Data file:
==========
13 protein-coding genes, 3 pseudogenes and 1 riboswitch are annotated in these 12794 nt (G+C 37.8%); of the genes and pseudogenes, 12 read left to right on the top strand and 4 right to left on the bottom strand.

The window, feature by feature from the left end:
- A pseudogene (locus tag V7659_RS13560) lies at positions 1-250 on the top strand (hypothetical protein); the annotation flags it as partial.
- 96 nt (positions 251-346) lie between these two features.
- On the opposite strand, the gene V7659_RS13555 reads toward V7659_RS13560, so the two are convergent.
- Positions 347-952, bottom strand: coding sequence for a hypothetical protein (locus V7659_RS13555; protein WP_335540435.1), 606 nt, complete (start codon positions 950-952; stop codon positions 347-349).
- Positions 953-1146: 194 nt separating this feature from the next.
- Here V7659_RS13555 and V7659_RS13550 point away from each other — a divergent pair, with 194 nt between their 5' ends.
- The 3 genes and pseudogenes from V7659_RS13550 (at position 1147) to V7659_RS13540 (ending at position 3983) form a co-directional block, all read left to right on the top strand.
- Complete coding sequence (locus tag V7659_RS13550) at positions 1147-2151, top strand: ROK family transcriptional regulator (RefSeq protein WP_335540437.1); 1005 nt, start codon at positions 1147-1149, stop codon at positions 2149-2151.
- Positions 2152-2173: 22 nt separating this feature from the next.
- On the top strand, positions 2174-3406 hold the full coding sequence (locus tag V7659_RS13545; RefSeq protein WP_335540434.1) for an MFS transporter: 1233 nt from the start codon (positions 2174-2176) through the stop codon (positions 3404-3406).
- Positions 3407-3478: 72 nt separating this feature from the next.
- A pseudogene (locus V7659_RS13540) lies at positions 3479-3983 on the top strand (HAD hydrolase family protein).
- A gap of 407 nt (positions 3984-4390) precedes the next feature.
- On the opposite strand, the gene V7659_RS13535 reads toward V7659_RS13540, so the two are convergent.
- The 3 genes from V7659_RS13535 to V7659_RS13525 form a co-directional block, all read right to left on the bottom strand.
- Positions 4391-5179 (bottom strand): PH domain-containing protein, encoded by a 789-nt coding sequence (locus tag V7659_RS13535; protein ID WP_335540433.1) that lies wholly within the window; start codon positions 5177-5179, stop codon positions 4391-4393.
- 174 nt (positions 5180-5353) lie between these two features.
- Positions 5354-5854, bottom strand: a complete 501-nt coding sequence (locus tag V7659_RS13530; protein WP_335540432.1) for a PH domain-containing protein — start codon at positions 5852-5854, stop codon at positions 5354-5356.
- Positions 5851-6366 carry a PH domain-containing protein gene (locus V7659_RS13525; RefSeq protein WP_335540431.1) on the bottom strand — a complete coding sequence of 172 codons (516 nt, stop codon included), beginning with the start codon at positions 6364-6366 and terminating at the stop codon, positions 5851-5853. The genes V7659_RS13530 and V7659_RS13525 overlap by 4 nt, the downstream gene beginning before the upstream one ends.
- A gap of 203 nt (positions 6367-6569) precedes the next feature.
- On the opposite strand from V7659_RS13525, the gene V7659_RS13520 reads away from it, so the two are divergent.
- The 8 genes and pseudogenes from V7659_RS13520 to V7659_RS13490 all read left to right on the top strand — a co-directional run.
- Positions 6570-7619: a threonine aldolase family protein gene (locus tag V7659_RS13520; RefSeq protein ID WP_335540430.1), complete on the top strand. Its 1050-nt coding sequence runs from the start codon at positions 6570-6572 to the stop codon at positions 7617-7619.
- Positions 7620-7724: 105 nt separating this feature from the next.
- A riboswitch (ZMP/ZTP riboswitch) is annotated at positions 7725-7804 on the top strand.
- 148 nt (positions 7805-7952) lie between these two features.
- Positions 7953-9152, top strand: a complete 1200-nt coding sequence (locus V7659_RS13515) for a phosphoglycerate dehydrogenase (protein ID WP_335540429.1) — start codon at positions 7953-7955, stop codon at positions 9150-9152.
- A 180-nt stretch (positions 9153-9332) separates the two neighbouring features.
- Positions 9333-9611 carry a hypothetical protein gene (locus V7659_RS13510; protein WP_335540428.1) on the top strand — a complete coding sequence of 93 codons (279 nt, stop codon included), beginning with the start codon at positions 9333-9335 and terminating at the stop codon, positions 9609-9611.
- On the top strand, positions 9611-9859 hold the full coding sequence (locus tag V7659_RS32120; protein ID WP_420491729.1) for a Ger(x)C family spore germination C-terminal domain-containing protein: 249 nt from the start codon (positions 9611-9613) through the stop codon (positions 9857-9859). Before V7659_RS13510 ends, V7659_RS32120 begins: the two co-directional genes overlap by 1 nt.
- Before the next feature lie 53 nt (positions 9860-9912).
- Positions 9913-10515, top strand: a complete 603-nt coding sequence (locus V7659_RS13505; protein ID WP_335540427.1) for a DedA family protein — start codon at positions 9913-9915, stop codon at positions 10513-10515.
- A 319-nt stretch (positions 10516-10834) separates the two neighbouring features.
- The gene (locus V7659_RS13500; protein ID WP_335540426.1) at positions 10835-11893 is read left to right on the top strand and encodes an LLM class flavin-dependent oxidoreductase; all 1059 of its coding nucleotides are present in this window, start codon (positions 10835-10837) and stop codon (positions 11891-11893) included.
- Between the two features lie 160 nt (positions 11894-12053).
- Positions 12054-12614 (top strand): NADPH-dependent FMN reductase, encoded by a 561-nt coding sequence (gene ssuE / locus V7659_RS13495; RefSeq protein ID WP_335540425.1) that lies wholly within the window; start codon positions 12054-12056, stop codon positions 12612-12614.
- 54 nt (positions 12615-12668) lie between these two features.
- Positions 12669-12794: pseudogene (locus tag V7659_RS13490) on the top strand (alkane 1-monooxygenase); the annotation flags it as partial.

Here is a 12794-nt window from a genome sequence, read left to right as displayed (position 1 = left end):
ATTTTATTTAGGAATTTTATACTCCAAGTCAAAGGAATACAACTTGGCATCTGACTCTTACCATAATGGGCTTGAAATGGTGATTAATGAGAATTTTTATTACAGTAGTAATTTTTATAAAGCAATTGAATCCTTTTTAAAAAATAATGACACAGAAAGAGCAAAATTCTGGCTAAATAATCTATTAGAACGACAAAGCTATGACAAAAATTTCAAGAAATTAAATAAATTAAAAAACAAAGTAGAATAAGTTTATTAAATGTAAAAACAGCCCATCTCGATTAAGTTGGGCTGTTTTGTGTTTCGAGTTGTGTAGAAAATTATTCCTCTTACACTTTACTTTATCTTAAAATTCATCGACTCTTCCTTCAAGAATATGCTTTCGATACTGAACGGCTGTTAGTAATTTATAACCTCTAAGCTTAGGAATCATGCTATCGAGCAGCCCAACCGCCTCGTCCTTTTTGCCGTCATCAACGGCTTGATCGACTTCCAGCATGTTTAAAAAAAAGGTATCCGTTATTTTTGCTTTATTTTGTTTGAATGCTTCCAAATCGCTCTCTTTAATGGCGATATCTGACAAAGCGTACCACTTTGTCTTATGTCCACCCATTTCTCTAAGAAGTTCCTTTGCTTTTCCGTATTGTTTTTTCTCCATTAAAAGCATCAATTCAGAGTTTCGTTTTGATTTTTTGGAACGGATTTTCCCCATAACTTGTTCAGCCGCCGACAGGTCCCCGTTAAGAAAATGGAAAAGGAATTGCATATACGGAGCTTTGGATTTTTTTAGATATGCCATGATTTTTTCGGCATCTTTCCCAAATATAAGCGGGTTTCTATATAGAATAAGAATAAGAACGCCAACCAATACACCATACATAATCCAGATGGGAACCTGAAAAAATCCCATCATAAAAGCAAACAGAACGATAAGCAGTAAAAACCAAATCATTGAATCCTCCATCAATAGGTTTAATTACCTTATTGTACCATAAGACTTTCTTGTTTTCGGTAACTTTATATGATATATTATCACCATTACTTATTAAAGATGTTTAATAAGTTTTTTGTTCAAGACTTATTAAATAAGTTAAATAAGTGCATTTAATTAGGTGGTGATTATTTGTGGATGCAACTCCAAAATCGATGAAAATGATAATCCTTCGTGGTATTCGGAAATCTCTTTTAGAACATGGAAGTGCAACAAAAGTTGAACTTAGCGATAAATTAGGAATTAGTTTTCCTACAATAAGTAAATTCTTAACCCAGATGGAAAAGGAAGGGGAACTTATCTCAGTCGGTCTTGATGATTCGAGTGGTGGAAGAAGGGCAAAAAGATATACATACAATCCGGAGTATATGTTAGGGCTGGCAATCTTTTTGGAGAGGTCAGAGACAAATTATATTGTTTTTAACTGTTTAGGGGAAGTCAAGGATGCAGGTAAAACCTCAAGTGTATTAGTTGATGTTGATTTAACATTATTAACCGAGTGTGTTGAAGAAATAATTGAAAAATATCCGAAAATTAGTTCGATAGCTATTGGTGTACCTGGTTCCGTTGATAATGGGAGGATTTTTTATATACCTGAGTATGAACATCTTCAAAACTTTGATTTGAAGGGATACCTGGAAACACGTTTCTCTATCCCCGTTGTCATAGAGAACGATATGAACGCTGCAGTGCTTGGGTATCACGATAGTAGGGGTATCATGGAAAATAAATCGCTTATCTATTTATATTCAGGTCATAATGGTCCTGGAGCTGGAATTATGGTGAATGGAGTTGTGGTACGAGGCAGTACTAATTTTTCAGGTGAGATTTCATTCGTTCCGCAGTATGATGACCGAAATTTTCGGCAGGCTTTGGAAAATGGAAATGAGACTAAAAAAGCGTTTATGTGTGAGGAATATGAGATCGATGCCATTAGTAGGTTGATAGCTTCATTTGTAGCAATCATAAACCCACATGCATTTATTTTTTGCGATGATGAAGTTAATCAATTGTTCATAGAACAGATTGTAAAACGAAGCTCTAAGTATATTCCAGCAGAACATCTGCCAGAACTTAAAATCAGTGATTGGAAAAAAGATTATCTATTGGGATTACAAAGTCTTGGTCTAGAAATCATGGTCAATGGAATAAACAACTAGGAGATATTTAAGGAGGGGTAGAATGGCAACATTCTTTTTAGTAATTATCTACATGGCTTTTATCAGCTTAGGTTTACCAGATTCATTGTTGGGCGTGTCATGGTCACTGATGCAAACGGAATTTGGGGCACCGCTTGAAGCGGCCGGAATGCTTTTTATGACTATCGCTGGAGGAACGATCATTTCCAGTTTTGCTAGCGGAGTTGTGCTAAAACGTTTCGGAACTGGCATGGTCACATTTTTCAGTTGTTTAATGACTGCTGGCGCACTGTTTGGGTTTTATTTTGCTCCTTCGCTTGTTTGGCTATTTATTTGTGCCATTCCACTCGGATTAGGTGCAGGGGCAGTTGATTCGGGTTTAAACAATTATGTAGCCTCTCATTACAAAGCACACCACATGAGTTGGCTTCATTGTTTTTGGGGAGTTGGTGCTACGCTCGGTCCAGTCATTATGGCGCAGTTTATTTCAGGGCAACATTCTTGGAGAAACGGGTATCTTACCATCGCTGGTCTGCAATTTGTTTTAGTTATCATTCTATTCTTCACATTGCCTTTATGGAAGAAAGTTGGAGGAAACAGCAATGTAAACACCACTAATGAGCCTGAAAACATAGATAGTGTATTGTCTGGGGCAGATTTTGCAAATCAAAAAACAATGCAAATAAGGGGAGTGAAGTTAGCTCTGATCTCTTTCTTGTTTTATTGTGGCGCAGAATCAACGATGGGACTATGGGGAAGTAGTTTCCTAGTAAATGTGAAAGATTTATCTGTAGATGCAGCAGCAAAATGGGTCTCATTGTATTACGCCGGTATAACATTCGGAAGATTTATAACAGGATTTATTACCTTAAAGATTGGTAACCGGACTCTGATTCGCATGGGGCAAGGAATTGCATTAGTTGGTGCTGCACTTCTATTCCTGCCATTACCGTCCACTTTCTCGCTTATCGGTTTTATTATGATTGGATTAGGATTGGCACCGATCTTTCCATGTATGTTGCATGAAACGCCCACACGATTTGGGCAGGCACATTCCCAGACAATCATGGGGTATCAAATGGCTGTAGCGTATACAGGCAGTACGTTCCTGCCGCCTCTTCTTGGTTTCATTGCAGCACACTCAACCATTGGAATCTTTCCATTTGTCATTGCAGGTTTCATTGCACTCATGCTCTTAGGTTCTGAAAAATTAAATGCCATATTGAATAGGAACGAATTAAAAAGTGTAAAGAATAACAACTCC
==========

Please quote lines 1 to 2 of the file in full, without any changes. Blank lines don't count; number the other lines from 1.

13 protein-coding genes, 3 pseudogenes and 1 riboswitch are annotated in these 12794 nt (G+C 37.8%); of the genes and pseudogenes, 12 read left to right on the top strand and 4 right to left on the bottom strand.

The window, feature by feature from the left end: